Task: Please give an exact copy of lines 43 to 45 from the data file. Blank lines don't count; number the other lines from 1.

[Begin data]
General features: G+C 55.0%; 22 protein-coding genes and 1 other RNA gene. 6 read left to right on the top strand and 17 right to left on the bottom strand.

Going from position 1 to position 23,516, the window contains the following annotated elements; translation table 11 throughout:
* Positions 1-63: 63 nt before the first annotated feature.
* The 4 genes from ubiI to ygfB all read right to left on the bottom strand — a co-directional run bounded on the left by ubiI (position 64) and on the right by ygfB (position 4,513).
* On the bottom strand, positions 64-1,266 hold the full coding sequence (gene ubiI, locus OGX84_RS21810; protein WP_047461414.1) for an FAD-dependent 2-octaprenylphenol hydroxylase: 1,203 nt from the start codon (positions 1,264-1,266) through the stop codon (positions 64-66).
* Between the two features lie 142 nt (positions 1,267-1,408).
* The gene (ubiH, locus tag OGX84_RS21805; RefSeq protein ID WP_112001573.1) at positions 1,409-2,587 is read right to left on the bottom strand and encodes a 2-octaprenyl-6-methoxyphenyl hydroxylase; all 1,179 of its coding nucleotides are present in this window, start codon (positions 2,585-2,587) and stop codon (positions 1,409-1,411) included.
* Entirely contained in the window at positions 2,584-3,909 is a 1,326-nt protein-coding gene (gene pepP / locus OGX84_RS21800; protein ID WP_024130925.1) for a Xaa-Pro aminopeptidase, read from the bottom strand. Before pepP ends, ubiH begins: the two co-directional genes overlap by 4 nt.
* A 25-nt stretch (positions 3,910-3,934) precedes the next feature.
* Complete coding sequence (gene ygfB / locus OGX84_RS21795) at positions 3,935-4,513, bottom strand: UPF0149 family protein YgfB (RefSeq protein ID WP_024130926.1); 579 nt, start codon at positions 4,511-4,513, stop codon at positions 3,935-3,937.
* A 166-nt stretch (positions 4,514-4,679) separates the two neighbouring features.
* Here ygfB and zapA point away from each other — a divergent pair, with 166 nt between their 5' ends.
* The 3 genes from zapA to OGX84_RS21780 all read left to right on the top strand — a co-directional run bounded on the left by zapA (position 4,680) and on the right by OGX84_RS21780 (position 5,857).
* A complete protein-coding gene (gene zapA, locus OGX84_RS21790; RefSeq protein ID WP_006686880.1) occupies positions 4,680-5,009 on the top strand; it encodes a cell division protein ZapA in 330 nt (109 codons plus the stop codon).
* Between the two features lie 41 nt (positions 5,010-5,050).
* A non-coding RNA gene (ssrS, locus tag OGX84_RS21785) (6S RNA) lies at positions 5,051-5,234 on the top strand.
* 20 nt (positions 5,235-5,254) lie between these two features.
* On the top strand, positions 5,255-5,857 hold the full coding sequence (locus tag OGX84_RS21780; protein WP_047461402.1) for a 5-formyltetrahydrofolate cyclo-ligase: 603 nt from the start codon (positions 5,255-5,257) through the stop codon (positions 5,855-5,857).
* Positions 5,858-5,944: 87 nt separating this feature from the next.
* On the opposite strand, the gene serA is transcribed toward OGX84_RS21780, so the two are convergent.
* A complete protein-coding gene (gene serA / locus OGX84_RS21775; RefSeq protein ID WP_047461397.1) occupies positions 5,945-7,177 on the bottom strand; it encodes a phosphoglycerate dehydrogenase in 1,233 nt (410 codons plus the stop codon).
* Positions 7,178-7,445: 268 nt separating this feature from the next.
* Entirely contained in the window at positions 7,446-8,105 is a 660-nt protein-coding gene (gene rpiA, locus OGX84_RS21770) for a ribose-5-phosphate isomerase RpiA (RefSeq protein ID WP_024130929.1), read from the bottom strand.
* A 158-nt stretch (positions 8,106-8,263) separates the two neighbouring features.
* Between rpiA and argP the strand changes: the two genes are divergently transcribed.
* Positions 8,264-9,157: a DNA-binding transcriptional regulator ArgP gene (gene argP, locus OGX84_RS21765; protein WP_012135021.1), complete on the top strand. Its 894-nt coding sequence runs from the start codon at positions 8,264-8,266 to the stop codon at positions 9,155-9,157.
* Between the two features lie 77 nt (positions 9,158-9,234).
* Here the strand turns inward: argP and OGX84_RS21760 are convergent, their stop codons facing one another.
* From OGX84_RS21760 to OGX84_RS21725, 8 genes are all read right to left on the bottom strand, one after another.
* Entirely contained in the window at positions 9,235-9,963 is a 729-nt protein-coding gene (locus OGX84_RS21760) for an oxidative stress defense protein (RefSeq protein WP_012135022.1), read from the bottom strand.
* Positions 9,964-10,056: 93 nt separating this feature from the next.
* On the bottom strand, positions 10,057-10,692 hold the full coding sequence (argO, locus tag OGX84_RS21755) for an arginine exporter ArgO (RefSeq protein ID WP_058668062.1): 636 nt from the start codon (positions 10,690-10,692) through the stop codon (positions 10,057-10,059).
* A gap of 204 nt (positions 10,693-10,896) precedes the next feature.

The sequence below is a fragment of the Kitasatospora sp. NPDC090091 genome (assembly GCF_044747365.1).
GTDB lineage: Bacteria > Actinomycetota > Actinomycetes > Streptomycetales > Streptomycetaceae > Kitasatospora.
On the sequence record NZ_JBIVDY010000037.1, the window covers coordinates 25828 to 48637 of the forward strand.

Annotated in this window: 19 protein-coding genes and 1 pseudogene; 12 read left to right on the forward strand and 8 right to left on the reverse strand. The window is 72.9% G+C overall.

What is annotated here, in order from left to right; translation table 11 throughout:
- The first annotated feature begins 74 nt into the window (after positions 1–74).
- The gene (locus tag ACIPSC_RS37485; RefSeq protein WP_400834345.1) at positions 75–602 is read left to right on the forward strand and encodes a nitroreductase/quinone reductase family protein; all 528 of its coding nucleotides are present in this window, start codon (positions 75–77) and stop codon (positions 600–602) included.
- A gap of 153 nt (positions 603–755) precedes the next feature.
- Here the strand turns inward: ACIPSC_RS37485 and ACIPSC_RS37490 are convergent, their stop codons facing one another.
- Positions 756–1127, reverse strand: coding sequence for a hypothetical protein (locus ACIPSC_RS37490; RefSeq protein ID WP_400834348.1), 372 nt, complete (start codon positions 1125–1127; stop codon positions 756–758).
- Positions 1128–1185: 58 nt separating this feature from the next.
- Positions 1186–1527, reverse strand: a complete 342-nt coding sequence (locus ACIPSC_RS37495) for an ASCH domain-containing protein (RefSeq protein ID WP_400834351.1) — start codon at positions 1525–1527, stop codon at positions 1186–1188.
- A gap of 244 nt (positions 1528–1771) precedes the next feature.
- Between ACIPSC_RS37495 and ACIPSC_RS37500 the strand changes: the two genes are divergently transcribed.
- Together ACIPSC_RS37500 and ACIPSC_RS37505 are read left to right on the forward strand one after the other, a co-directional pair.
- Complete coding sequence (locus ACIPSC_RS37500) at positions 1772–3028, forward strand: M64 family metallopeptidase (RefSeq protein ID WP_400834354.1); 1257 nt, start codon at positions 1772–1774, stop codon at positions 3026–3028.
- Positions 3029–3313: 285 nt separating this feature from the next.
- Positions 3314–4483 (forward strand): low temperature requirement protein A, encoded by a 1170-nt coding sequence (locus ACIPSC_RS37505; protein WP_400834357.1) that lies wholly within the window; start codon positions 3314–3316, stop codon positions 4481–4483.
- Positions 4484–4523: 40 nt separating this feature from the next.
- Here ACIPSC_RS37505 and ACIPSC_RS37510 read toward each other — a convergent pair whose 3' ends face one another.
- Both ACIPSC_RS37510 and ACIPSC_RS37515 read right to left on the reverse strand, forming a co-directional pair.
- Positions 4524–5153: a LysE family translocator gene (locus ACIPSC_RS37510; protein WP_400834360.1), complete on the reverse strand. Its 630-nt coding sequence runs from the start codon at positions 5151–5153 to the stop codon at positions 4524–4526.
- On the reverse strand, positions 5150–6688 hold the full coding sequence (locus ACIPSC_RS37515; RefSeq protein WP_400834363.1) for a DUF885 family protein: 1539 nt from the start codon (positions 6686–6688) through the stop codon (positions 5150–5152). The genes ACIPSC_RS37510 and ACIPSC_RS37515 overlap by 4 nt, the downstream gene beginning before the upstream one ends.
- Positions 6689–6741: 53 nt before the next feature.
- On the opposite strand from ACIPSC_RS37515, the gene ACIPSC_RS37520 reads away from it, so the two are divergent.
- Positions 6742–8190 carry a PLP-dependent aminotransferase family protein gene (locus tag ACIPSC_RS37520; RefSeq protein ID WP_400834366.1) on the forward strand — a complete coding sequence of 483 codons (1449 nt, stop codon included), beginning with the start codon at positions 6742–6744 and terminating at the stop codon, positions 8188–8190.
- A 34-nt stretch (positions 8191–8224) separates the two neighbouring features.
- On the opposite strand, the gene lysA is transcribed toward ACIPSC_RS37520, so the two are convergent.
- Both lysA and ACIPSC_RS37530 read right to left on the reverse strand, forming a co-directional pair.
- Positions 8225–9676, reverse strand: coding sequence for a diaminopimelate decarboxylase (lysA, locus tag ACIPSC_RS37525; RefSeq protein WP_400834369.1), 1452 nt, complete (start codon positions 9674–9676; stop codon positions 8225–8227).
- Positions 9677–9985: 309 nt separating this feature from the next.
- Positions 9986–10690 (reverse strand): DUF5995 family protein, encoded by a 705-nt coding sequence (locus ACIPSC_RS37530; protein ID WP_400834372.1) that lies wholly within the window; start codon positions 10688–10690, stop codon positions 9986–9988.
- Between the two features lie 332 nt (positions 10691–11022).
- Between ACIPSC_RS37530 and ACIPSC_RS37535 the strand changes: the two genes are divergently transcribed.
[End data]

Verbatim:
- Positions 756–1127, reverse strand: coding sequence for a hypothetical protein (locus ACIPSC_RS37490; RefSeq protein ID WP_400834348.1), 372 nt, complete (start codon positions 1125–1127; stop codon positions 756–758).
- Positions 1128–1185: 58 nt separating this feature from the next.
- Positions 1186–1527, reverse strand: a complete 342-nt coding sequence (locus ACIPSC_RS37495) for an ASCH domain-containing protein (RefSeq protein ID WP_400834351.1) — start codon at positions 1525–1527, stop codon at positions 1186–1188.